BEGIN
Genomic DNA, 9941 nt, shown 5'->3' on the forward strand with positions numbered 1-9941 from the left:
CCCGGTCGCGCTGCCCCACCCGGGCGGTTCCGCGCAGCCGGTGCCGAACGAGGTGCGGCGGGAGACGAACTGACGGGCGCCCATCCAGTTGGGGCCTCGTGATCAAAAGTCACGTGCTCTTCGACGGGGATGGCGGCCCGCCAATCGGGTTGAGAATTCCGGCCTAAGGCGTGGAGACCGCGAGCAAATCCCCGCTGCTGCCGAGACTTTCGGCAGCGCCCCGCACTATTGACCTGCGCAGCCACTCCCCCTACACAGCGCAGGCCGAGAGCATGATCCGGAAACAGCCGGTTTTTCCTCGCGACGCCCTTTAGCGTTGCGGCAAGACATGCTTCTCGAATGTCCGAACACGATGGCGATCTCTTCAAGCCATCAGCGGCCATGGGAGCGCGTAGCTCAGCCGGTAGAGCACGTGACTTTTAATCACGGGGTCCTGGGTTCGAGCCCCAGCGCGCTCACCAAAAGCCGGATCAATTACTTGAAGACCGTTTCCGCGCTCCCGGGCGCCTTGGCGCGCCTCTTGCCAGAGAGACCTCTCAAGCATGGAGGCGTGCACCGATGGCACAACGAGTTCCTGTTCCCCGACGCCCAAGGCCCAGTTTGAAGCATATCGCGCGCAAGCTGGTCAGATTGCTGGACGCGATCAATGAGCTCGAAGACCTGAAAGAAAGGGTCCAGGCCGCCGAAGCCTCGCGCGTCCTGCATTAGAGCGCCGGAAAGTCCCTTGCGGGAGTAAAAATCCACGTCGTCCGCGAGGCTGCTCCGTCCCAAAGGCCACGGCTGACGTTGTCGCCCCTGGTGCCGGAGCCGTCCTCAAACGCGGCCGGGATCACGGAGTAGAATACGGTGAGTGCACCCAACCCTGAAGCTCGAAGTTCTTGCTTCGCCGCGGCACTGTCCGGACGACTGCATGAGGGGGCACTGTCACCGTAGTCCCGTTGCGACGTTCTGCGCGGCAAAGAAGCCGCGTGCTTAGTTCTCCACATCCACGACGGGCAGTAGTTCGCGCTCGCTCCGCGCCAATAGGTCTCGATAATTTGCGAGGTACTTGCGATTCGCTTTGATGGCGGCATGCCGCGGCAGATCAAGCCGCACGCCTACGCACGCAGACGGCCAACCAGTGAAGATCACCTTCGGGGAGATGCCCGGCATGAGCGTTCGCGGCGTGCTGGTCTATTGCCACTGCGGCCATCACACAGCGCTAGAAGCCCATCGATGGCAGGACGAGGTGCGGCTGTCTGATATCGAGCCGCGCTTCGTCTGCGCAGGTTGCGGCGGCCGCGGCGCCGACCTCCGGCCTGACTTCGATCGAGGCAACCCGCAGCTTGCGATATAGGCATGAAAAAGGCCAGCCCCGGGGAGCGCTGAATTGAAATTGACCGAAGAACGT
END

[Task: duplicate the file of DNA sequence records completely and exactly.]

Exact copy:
Genomic DNA, 9941 nt, shown 5'->3' on the forward strand with positions numbered 1-9941 from the left:
CCCGGTCGCGCTGCCCCACCCGGGCGGTTCCGCGCAGCCGGTGCCGAACGAGGTGCGGCGGGAGACGAACTGACGGGCGCCCATCCAGTTGGGGCCTCGTGATCAAAAGTCACGTGCTCTTCGACGGGGATGGCGGCCCGCCAATCGGGTTGAGAATTCCGGCCTAAGGCGTGGAGACCGCGAGCAAATCCCCGCTGCTGCCGAGACTTTCGGCAGCGCCCCGCACTATTGACCTGCGCAGCCACTCCCCCTACACAGCGCAGGCCGAGAGCATGATCCGGAAACAGCCGGTTTTTCCTCGCGACGCCCTTTAGCGTTGCGGCAAGACATGCTTCTCGAATGTCCGAACACGATGGCGATCTCTTCAAGCCATCAGCGGCCATGGGAGCGCGTAGCTCAGCCGGTAGAGCACGTGACTTTTAATCACGGGGTCCTGGGTTCGAGCCCCAGCGCGCTCACCAAAAGCCGGATCAATTACTTGAAGACCGTTTCCGCGCTCCCGGGCGCCTTGGCGCGCCTCTTGCCAGAGAGACCTCTCAAGCATGGAGGCGTGCACCGATGGCACAACGAGTTCCTGTTCCCCGACGCCCAAGGCCCAGTTTGAAGCATATCGCGCGCAAGCTGGTCAGATTGCTGGACGCGATCAATGAGCTCGAAGACCTGAAAGAAAGGGTCCAGGCCGCCGAAGCCTCGCGCGTCCTGCATTAGAGCGCCGGAAAGTCCCTTGCGGGAGTAAAAATCCACGTCGTCCGCGAGGCTGCTCCGTCCCAAAGGCCACGGCTGACGTTGTCGCCCCTGGTGCCGGAGCCGTCCTCAAACGCGGCCGGGATCACGGAGTAGAATACGGTGAGTGCACCCAACCCTGAAGCTCGAAGTTCTTGCTTCGCCGCGGCACTGTCCGGACGACTGCATGAGGGGGCACTGTCACCGTAGTCCCGTTGCGACGTTCTGCGCGGCAAAGAAGCCGCGTGCTTAGTTCTCCACATCCACGACGGGCAGTAGTTCGCGCTCGCTCCGCGCCAATAGGTCTCGATAATTTGCGAGGTACTTGCGATTCGCTTTGATGGCGGCATGCCGCGGCAGATCAAGCCGCACGCCTACGCACGCAGACGGCCAACCAGTGAAGATCACCTTCGGGGAGATGCCCGGCATGAGCGTTCGCGGCGTGCTGGTCTATTGCCACTGCGGCCATCACACAGCGCTAGAAGCCCATCGATGGCAGGACGAGGTGCGGCTGTCTGATATCGAGCCGCGCTTCGTCTGCGCAGGTTGCGGCGGCCGCGGCGCCGACCTCCGGCCTGACTTCGATCGAGGCAACCCGCAGCTTGCGATATAGGCATGAAAAAGGCCAGCCCCGGGGAGCGCTGAATTGAAATTGACCGAAGAACGT